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Americans are less than one month away from the holiday shopping season, traditionally the busiest shopping season of the year. Retail bottom lines bleed red or go black based on those few weeks.
During the fourth quarter annually, powered by consumer spending from Black Friday through Christmas, retailers traditionally get as much as 30% of their yearly sales. Per Statista, jewelry and hobby/game stores fare higher than that number, while home furnishings sales are a little lower.
With the effects of lingering inflation this year in everyone’s mind, gift giving might be tighter than in recent years. In fact, one study projects “58 percent of U.S. consumers intend to cut back on non-food holiday spending this year.”
With economics trending rather negative, is there anything you can do to prepare for gift-buying and giving this season? Yes, and here are seven financial steps to take ahead of the season so you can lessen the burden and enjoy the moment.
Take account of the amount of money you have on hand
Yes, I’m talking about the thing so many people love to hate: a budget.
Rather than going into the shopping season like driving in a sandstorm, be aware of what you have, any bonus(es) you can expect and ways you can save to make more money available for gift-giving.
If “creating a budget” sounds too ominous, create a limited budget for just the last two months of the year. The idea is to get you through the season successfully.
Creating a budget forces you to think about all the money you have going in and out, as well as potential income cost cutting.
Can you skip your morning coffee purchase for several weeks (or at least downgrade from a super-deluxe, triple shot, four-syrup latte to a medium coffee with cream)? Or better yet, make it at home.
Can you delay buying that new music, drop a streaming service — or two or three — for the season, hold off on those new clothes? Every dollar saved can be used for a gift.
Do you have any cash rewards on credit cards? Use them to buy gifts.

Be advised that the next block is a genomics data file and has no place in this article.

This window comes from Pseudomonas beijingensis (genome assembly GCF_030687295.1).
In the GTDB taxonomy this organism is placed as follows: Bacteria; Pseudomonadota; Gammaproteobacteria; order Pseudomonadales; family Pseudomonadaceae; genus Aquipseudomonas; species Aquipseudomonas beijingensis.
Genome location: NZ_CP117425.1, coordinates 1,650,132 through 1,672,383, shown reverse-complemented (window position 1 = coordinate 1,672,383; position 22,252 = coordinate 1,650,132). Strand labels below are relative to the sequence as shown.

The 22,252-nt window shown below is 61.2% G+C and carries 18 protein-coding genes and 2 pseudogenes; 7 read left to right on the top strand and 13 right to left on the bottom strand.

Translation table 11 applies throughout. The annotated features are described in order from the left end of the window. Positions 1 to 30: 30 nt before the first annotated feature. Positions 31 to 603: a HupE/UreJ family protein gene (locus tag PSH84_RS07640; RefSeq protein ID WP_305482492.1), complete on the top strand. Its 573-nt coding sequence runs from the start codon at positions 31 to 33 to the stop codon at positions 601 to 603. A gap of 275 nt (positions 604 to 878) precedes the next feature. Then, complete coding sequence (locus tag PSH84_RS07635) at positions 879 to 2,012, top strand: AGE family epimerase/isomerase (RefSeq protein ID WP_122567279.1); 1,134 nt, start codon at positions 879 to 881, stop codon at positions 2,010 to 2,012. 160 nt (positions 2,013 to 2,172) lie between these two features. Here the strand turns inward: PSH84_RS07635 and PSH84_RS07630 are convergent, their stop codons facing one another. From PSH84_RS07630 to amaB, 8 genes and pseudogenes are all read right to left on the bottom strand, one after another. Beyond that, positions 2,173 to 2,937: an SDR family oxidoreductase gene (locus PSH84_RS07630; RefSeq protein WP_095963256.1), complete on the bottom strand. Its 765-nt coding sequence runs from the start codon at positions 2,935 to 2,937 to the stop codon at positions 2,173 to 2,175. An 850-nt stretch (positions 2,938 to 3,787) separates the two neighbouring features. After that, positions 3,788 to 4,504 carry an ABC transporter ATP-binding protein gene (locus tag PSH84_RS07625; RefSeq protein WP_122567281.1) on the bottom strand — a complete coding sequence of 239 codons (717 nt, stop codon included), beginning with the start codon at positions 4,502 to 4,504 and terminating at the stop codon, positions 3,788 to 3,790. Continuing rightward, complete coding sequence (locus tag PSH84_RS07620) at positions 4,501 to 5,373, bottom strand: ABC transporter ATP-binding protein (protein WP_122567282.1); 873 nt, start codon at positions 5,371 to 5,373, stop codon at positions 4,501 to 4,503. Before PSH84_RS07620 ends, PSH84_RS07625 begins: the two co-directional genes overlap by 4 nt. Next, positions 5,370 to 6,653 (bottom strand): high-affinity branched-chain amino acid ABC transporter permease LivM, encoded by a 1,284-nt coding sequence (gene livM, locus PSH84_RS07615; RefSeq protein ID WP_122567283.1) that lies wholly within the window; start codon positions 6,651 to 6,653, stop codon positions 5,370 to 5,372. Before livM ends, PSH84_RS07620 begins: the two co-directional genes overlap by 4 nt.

Unused gift cards or partial balances? Regift them or use them to defray out-of-pocket costs.
And, believe it or not, using a credit card can help you stay on budget.
Refine your gift-giving list
It really stinks to not be able to go all-out when giving gifts, but what’s worse is paying for overspending for months after. The joy of giving dwindles to “bah humbug” when Christmas in July is all about the bills.
If you usually spend a few hundred dollars at Christmas, but realism shows you that you have much less this year, it will help to refine your list by deciding who you can afford to buy for and who you cannot.
Refining your list does not mean you have to cull everyone you know. Make gifts. Combine gifts for couples. Depending on the recipient, buy used books off Ebay or home décor from a local vintage shop or flea market. You’ll save money and sometimes find a more meaningful gift.
Perhaps this is your year to lean into the adage, “It’s the thought that counts.”
Set a spending limit for each recipient
You don’t have to spend the same amount for every person, but you can set one max amount for adult family members, another for child family members, another for friends, and another for co-workers.
You simply do not have to break the bank for everyone.
If your office exchanges gifts, ask for clarity on the max amount. Sometimes it is more fun to have a low max (say, $10) and do a White Elephant party (sometimes called Dirty Santa). The fun is of more value than spending another $10-15 for bigger gifts.
Look for deals